Something’s wrong with your vehicle, it’s just not running right. The temperature is getting high, there’s moisture in the oil, it’s sluggish — so you have it checked out. Turns out, the head gasket is blown and the mechanic down the street wants $3,000 to fix it. But a buddy says that you can buy some "stuff", pour it into your cooling system, and "problem solved." Sounds too good to be true, right? Generally, it is too good to be true.
Here's a rundown on what a head gasket is, what your repair options are, and an explanation as to why the "quick fixes" just don't work.
What’s a Head Gasket Anyways?
An engine is made up of a block and cylinder heads — and much more, but externally speaking, these are the two parts. Inside the block is where you’ll find the pistons, camshaft, crankshaft, etc. The cylinder head(s) contain the valvetrain (generally speaking - some designs are different), which move air and fuel into each cylinder and help move exhaust out. In between the block and the cylinder head(s) is where the head gasket is located.
The gasket between the head(s) and the engine block exists because cylinder heads need to be removable. Valves can become damaged for a variety of reasons, and replacing them is much cheaper than replacing an entire block.
But, basically, the only actual job of the head gasket is to seal the area where the cylinder head and block meet. The seal is for three different areas in this location:
- The combustion chamber where the air, fuel, spark, and compression take place. Head gaskets must withstand extreme temperatures and high pressures in this area. This is the most common place to have a head gasket failure.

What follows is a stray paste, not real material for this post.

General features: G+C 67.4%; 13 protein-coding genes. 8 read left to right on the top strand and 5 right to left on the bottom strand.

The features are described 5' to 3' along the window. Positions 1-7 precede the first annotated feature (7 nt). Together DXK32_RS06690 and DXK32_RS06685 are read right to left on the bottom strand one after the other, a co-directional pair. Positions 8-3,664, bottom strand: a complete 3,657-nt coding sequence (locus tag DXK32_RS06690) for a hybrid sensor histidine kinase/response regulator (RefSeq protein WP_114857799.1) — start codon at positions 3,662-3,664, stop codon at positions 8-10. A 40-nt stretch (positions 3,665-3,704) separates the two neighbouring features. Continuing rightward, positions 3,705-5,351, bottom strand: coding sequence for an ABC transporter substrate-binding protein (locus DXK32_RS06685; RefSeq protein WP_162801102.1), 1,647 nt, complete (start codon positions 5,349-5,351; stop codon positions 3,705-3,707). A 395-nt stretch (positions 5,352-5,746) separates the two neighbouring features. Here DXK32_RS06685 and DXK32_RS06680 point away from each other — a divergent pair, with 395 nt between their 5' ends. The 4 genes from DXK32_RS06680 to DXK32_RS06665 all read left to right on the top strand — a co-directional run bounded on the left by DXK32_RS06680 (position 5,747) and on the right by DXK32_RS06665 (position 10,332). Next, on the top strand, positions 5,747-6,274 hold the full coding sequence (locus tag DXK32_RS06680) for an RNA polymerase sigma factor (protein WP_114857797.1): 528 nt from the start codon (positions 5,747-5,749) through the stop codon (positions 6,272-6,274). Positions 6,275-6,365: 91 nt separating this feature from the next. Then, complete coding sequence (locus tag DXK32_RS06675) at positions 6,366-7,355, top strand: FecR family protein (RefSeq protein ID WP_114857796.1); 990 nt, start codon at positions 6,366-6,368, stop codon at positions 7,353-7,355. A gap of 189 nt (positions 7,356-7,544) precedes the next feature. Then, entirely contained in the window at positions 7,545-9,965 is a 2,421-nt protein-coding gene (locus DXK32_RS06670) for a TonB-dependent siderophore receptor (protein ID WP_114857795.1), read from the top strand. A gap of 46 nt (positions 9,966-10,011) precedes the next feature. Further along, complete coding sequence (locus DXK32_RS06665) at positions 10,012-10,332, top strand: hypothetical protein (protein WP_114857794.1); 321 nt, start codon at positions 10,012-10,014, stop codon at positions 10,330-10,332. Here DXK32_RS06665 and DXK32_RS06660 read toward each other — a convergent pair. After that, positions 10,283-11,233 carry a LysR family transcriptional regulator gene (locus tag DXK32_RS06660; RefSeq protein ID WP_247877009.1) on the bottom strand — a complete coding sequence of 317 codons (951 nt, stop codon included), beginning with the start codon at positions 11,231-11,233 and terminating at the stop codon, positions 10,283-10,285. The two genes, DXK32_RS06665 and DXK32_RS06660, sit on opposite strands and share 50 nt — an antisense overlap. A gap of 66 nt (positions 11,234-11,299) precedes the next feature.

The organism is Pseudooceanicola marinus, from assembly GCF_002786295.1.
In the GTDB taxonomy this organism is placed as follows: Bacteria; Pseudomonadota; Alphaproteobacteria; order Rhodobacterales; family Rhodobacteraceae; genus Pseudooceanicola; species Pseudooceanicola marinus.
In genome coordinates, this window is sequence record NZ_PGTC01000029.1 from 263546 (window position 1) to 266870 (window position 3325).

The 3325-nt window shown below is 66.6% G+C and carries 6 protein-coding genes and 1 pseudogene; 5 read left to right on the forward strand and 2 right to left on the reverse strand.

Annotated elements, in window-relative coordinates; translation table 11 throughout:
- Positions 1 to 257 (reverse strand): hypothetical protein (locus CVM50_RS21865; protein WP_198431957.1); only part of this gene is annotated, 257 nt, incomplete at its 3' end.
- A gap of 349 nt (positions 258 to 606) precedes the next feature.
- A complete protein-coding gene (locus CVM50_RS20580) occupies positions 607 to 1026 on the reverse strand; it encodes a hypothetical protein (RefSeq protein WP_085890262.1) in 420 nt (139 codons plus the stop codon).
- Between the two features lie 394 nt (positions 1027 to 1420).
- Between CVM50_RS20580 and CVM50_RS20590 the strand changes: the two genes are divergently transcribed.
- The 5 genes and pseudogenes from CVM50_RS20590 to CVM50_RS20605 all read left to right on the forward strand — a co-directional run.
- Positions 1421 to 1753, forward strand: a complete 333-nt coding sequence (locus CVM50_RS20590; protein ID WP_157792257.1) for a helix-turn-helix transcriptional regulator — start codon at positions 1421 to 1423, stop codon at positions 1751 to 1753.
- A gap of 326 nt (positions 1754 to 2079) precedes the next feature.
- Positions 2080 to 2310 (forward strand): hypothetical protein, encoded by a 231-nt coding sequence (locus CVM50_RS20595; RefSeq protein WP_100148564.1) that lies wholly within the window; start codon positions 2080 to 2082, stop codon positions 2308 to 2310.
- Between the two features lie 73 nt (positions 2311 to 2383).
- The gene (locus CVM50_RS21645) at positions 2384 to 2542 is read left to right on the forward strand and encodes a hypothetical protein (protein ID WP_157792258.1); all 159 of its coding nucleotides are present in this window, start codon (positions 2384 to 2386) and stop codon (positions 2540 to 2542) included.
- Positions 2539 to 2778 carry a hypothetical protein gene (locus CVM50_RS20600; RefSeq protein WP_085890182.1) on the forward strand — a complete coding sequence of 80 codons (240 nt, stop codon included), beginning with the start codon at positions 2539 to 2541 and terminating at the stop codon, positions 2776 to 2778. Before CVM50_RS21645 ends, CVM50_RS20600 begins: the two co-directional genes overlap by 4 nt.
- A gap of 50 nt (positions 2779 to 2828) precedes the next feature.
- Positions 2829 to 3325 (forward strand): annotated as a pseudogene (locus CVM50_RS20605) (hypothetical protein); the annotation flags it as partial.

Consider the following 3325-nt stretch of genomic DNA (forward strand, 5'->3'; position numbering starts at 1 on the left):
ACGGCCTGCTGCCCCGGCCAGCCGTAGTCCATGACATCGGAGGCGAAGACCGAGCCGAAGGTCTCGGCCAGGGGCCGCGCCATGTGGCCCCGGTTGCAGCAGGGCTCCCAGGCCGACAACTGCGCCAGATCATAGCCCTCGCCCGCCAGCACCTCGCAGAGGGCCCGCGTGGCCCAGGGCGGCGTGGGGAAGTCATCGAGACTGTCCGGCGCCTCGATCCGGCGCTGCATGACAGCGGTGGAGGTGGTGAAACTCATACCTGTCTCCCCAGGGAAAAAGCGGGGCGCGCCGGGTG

- Head gaskets also seal the coolant passages between the block and the head. There isn’t as much pressure here, but engine coolant can sometimes cause corrosion at this point, eventually leading to a leak. This isn’t common if you properly service your cooling system.
- The final areas a head gasket seals are the oil passages, another place that’s not under a lot of pressure so it’s rare to have a leak here. However, a poor quality head gasket can start leaking from just about anywhere.
Signs of a Blown Head Gasket
If you’ve already been to a mechanic, and you trust them, it’s still a good idea to know what the symptoms of a blown head gasket are — here’s how you can tell:
- The engine overheats or exhaust gases are entering your radiator causing constant bubbling.
- Engine is running very poorly — sluggish, misfiring, etc.
- There’s coolant in the oil
- Oil blow-by is coming out of the oil cap or oil seals due to increased pressure in the crankcase
Quick Fixes and Sealers
There’s no magic bullet and no product out there to magically repair a head gasket once it’s gone bad — so if you’re hoping for a quick fix, stop. Using products that advertise as being able to repair a head gasket are not only a waste of money, but they could cause more problems on down the road. These problems include:
- Blocked coolant passages
- Clogged radiator tubes
- Heater core blockages
There are rare cases where using a sealer is the only way to get you home in an emergency, but you’re really just playing with fire at that point. It may even work for a little bit, but expect to pay for it in a week or two.
The only real solution is to replace the head gasket with a genuine GM replacement. Cheap off-brand gaskets are also a bad idea in this case because they need to be a precise thickness and shape to properly seal the three discussed points.
Replacement at home could be a solution, it really just depends on your skill level and your vehicle. Some GM models have very accessible cylinder heads and you could do the job with minimal mechanical experience — other’s will require removal of the engine to get the heads off. If you do choose to take on gasket replacement yourself:
- Be aware that the block and engine surface need to be absolutely spotless for the new gasket to seal properly.
- Also, your head(s) may need to be machined, which is another task and needs to be done in a machine shop.
- Finally, you have to torque a cylinder head back down in a specific order, so refer to a vehicle specific repair manual before attempting this somewhat daunting task.
Last but not least, remember that you can never reuse a head gasket, so if you torque it down in the wrong order and have to take the head back off, you’ll need to start over with a new gasket.